And on the other side, there’s just a deep desire to believe that we can have free college, free healthcare, that what we’ve done hasn’t gone far enough, and that we just need to, you know, go as far as, you know, Scandinavia, whatever that means, and half the people don’t know what that means, but it’s something that they deeply feel. Some are new to politics completely. They’re children of the great recession. And they are living in their parents’ basement … They feel they got their education and the jobs that are available to them are not at all what they envisioned for themselves. And they don’t see much of a future … If you’re feeling like you’re consigned to, you know, being a barista, or you know, some other job that doesn’t pay a lot, and doesn’t have some other ladder of opportunity attached to it, then the idea that maybe, just maybe, you could be part of a political revolution is pretty appealing.
For whatever insights Clinton may demonstrate here, there is also a kind of smug undercurrent that links newness to politics with the “naive” desire for “free healthcare” and “free college”.
Months later, after a bruising primary with Bernie Sanders, Clinton now supports some aspects of “free college”. This sudden switch, in addition to contributing to the perception that Clinton will say anything to curry political favor, speaks to the larger disconnect between her campaign and young voters. Young people wonder how it is that a wealthy nation like the US with its 400 billionaires can also be home to 45 million people living in poverty. The young people, like those of the Occupy movement and Black Lives Matter, care less about what is politically realistic and more about what is just.
This concern expressed by millennials is not just altruistic, but it is deeply personal.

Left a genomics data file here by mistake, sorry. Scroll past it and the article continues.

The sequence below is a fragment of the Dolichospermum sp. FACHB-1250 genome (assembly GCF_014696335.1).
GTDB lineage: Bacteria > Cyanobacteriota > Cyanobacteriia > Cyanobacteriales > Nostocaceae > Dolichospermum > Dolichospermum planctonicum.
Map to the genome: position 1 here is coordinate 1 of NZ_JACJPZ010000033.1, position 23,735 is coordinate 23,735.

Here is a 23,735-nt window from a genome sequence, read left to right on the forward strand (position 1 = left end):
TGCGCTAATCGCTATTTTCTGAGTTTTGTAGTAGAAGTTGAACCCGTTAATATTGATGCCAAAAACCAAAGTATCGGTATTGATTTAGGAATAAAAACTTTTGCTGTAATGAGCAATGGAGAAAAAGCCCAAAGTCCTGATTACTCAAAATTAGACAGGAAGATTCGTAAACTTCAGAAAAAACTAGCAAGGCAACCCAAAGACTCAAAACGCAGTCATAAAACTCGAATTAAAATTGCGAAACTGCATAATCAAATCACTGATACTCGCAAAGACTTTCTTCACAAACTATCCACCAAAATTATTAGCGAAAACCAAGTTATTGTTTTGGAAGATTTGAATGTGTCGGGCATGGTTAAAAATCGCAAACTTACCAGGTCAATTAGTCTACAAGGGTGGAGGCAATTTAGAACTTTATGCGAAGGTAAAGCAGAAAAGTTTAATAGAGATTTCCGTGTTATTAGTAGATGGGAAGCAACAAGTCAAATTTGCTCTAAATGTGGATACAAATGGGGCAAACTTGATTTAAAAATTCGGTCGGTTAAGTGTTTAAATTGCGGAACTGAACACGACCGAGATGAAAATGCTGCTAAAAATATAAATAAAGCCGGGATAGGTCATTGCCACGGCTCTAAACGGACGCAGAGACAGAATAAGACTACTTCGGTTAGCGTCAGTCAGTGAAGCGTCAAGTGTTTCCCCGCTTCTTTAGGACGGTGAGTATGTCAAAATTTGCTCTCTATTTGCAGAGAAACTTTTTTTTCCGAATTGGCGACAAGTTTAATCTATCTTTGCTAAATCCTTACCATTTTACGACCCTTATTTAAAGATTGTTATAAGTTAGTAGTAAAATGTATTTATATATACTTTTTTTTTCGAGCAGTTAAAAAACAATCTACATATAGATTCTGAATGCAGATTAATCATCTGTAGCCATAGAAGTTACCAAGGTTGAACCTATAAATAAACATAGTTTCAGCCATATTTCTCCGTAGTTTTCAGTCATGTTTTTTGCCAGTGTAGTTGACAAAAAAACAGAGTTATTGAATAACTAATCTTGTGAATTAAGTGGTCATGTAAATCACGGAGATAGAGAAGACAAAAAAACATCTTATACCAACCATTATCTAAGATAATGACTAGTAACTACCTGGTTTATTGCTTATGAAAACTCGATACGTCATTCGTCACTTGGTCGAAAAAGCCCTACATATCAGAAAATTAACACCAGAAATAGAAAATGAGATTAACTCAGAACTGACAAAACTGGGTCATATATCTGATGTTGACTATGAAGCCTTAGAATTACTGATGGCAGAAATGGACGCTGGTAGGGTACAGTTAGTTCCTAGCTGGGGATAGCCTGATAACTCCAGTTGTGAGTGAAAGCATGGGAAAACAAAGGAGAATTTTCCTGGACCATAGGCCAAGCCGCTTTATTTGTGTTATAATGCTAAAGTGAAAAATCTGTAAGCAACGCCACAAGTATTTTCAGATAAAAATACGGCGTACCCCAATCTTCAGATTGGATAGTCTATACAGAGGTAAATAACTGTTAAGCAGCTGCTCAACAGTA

For some black millennials, their lives teeter on the edge of catastrophe. There is breathless reporting of gun violence in Chicago, but outside of the city there is remarkably little said about the conditions within which the violence gestates. Forty-seven per cent of 20- to 24-year-old young black men are unemployed. Among black 16- to 19-year-olds, 14% are neither working nor in school.
Candidate Obama was no President Obama
Finally, the main factor in black millennials’ shortage of enthusiasm for Clinton may be the thin portfolio of reform offered by Barack Obama.
Obama won in 2008 and 2012 in part because of the historic turnout of young black voters. This was the generation that had politically come of age during the endless wars of the Bush administration; it had witnessed the collective shrug of the federal government in response to the catastrophe of Hurricane Katrina. Black youths also watched as their families were the canaries in the mine shaft of the pending economic meltdown in 2008. The ensuing wave of home foreclosures began to take effect in black communities in 2006 and 2007.
This was the context of Obama’s run against Bush in 2008, when Obama jettisoned the cookie-cutter political campaign.
He righteously counseled: “Change doesn’t come from Washington … change comes to Washington.” While on the campaign trail, he made speeches that invoked the legacy of the abolitionist movement against slavery, the labor movement of the 1930s that made unions possible, the gay rights movement and, of course, the civil rights movement. Obama rhetorically tried to situate his campaign among those social movements: underdogs in the grassroots doing the impossible for the good of the nation.
But candidate Obama was no President Obama, who quickly distanced himself from the loftiness of his campaign. The rise of Black Lives Matter is, in no small part, a product of his inability or unwillingness to directly and forthrightly address the persistence of racial inequality. The paralysis of the president in the face of racism and injustice was a bitter pill to swallow.